|  | 


Electric Guitar for Beginners

Good day all, in this article we will be discussing the buying process for acquiring an electric guitar for a beginner. There are numerous guitars to choose from that come in all shapes and sizes. When you begin your search, it might be a good idea to define what is your intention. Is there a specific type and style of music you prefer, or would you like to play different types and styles of music. These are all important things to consider during the buying process. Despite the variety, which is great, brings the buying constraints to most of us and that is “money”. The buying process does not have to be too scary, but what experience has shown me, it is a fun adventure that does not seem to disappear regardless of how many guitars I obtain. I will try to break down the key aspects of what to consider prior to selecting your first electric guitar.

Guitar Body Shape

First thing to think about when buying your first electric guitar would be what shape interests you. We are going to discuss the three types of electric guitar bodies, Solid, hollow and semi-hollow. Here, we will illustrate a few examples below to give a general idea with the beginner in-mind.

Solid Body Guitars:

Fender Telecaster is the longest running electric guitar which was first introduced in 1951. The idea is based on modular construction. Necks, bodies, electronics and hardware and be made and constructed on assembly lines and ultimately assembled and bolted together. This particular guitar is known for its bright tone, attack and no-nonsense approach that attract guitar purists that are looking for sheer simplicity. The Telecaster is a workhorse guitar that is widely used by many artists across various genres.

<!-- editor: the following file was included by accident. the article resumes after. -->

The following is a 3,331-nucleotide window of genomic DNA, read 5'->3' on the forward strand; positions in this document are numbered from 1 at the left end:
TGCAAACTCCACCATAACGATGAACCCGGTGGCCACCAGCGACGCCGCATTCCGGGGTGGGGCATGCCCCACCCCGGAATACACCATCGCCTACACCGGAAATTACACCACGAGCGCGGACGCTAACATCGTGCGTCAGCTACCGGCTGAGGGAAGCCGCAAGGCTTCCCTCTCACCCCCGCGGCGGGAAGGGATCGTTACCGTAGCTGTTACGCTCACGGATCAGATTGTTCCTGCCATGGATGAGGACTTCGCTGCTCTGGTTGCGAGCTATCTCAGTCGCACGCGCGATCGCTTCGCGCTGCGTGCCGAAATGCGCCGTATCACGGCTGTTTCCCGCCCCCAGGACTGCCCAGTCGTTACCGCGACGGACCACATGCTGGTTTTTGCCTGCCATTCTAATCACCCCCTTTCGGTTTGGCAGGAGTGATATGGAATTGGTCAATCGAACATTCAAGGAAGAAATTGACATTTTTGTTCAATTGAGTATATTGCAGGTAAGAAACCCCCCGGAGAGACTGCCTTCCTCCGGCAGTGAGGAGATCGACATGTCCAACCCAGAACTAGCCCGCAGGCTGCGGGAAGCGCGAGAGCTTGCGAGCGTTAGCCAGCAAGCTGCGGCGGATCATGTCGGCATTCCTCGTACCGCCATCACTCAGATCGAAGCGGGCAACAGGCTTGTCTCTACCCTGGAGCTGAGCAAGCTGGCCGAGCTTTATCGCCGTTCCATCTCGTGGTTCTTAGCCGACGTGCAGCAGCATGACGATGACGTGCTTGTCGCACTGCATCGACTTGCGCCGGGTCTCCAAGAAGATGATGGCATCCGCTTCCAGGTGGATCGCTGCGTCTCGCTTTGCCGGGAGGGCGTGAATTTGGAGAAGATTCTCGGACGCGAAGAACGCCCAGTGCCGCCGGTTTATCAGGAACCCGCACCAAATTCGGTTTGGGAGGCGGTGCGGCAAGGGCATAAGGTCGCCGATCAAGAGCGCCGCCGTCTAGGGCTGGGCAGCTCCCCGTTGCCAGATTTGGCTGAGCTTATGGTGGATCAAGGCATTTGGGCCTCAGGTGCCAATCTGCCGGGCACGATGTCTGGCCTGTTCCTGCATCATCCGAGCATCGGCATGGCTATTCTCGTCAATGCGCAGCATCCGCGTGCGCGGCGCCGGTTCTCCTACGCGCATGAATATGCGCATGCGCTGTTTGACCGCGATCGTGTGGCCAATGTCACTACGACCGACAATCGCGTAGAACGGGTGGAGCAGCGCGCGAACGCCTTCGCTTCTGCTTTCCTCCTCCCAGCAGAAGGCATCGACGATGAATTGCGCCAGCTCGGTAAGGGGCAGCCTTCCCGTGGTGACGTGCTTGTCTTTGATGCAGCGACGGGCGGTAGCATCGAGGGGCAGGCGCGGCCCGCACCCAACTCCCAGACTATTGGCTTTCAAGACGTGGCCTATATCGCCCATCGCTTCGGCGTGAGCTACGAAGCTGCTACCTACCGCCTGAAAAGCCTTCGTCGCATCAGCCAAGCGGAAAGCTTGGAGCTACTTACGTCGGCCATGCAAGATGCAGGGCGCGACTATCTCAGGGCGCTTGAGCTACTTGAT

Fender Stratocaster is probably the most widely used among all electric guitar players mainly because of its ability to play almost all types of music with just one guitar. Shortly after the introduction of the Telecaster, the Stratocaster was born in 1954. The stratocaster is similar to the telecaster in design and engineered the idea of mass production. The selection and pick-up configurations vary to provide many standard options and if desired, a wide variety of aftermarket parts that can be easily used to individualize. This axe is clear, bright and an articulate which results in a beautiful range of sounds.